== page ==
Before his bold move, Joel Lorentz felt stuck in a ditch.

Before his bold move, Joel Lorentz felt stuck in a ditch.

He began looking for work in the Kansas City area 100-plus miles north, where several friends had gone, eventually taking a job in Lawrence with the Kansas University office of public safety, which is responsible for student, faculty, and visitors’ safety on campus. Lorentz is a dispatcher for the KU police and also dispatches the city’s medical and fire departments onto campus when needed.

Despite an overall population in excess of 120,000, Kansas City had very little accessible housing, so Lorentz rented for a year there, a hedge against the job or his adjustment to living in a bigger city not working out. Once he was sure, he purchased what he calls “the perfect house” with everything he wanted. Does that mean things are working out?

“Definitely,” Lorentz says. “No question, this move has been good for me. I’m just in the trenches, doing straight dispatching without the supervising stresses.

“I’m making more money, with better benefits and more opportunities. I just feel much better about my life, like I’ve moved up a rung. My only regret is not doing this sooner.”

Which brings Lorentz back to fear and feeling philosophical. “I’ve been disabled for 14 years and I’ve found that almost all my fears have been unwarranted. At first I was afraid of driving, then of living on my own. I was afraid of flying, of buying a house, of finding a job and working full time. My first reaction is often, ‘I need help with this.’ I forget that being disabled has made me more able to adapt and overcome. I forget to simply trust myself, that I’m able to do more than I think I can.”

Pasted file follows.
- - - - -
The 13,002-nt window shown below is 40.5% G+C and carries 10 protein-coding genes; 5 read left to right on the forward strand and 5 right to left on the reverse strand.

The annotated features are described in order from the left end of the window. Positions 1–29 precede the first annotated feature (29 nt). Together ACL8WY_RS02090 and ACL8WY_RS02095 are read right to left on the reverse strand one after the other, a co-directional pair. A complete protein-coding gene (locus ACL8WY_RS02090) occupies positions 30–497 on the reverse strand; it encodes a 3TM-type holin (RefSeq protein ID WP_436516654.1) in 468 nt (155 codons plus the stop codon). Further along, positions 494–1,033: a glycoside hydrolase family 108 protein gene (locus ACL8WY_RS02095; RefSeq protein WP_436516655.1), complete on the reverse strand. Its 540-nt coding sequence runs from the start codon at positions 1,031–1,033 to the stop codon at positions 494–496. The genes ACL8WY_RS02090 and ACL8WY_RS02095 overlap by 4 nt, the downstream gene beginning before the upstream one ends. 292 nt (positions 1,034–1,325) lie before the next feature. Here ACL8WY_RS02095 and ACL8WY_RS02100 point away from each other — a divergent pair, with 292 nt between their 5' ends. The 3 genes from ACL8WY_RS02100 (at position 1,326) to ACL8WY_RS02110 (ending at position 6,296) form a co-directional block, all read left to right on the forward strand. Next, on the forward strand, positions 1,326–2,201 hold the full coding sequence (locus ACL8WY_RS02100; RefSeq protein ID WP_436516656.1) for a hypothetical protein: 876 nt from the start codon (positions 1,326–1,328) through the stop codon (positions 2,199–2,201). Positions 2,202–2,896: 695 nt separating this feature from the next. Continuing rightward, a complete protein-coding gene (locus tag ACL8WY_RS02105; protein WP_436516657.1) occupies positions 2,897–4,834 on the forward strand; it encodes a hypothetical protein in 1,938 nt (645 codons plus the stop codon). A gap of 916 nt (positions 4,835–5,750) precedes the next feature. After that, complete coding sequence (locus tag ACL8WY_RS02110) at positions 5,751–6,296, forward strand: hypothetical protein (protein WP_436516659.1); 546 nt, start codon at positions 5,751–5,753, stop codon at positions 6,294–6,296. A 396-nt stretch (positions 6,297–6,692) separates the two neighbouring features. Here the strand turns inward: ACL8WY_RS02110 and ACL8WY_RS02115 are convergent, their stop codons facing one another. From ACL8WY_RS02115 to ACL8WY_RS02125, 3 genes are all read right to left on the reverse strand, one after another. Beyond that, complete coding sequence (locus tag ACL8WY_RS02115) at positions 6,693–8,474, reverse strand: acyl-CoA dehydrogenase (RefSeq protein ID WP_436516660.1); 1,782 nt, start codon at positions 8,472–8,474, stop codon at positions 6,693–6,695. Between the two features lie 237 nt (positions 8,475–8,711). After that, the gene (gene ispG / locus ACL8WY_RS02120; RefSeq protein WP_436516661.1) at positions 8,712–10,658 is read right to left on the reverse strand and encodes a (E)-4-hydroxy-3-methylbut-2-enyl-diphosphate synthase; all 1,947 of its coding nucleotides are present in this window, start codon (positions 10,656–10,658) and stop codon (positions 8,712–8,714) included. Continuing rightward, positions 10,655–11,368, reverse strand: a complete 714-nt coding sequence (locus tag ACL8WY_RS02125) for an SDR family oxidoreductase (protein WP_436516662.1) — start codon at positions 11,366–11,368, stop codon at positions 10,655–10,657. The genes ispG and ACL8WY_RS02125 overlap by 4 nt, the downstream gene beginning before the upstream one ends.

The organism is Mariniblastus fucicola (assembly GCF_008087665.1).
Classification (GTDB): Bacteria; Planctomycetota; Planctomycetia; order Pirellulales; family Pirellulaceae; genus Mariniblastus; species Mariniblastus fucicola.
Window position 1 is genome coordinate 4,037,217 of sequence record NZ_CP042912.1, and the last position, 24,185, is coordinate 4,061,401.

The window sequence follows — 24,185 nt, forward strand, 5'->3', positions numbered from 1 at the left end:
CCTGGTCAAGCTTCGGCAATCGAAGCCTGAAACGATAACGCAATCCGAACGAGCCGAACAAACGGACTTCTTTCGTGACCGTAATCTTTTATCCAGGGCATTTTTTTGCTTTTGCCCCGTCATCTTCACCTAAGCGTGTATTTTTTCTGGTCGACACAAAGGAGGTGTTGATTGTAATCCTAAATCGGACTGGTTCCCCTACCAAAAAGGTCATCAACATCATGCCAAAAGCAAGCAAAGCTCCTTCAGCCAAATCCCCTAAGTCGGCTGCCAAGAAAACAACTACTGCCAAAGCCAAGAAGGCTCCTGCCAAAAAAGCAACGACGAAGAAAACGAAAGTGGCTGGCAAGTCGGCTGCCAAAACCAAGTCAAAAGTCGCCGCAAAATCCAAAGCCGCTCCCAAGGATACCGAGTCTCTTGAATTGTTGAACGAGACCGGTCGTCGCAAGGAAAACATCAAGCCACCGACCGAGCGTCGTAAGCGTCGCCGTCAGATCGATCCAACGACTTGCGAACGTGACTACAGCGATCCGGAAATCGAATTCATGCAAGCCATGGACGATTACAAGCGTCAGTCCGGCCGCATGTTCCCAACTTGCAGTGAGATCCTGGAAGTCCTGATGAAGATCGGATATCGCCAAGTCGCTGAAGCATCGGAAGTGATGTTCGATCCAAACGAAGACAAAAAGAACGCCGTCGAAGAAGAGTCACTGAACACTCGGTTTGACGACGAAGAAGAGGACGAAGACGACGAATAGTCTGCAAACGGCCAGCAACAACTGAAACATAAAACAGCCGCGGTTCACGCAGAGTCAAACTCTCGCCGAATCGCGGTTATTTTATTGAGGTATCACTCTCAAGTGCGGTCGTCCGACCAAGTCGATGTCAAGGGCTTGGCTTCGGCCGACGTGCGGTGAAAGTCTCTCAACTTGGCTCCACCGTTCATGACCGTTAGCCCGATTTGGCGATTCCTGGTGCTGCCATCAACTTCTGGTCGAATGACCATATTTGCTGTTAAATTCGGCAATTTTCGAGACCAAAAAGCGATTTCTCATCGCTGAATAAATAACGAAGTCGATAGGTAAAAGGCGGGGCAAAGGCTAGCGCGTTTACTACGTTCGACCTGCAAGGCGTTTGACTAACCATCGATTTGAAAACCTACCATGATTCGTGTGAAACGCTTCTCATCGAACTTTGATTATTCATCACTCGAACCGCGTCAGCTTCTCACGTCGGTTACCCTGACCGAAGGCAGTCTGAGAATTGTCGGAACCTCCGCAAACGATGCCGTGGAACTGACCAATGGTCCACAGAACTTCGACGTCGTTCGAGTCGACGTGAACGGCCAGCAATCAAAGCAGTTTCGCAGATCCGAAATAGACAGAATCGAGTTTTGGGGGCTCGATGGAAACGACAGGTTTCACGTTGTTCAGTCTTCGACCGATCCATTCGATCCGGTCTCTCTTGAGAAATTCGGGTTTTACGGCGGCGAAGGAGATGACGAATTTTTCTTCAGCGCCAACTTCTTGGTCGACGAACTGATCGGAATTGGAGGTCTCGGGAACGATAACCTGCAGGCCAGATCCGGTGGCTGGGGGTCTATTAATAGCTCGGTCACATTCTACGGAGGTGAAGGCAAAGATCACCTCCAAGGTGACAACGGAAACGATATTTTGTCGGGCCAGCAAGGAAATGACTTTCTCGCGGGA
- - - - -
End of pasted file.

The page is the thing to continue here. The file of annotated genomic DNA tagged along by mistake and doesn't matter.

So, just do it anyway, even if you’re scared?

“Once you make yourself do something, you find most of your fears are unwarranted and that change is always an option. It’s healthy and reinforces our self-esteem. So yeah, just do it.”

In the summer of 1990, two years after he broke his back in a diving accident, Matt Feeney was 27, living in Denver and trading mutual funds in the financial industry. His life was right on track.

“My goal had always been to go to college,” he says. “Get a degree, get a good job, make a lot of money, get married, have kids, raise a family – live the American Dream.”

Then came a chance to go to a five-week ski race camp in New Zealand. He got a leave of absence from his job and headed down under.

“That trip was an epiphany for me. In New Zealand I saw a whole different attitude about life, a whole different lifestyle, without the urgency to make money … and I liked it. I came back and asked for a six-month leave to spend the winter skiing.”

The best decision Matt Feeney ever made was to quit his good-paying job in the financial sector to become an adaptive ski instructor instead.

The best decision Matt Feeney ever made was to quit his good-paying job in the financial sector to become an adaptive ski instructor instead.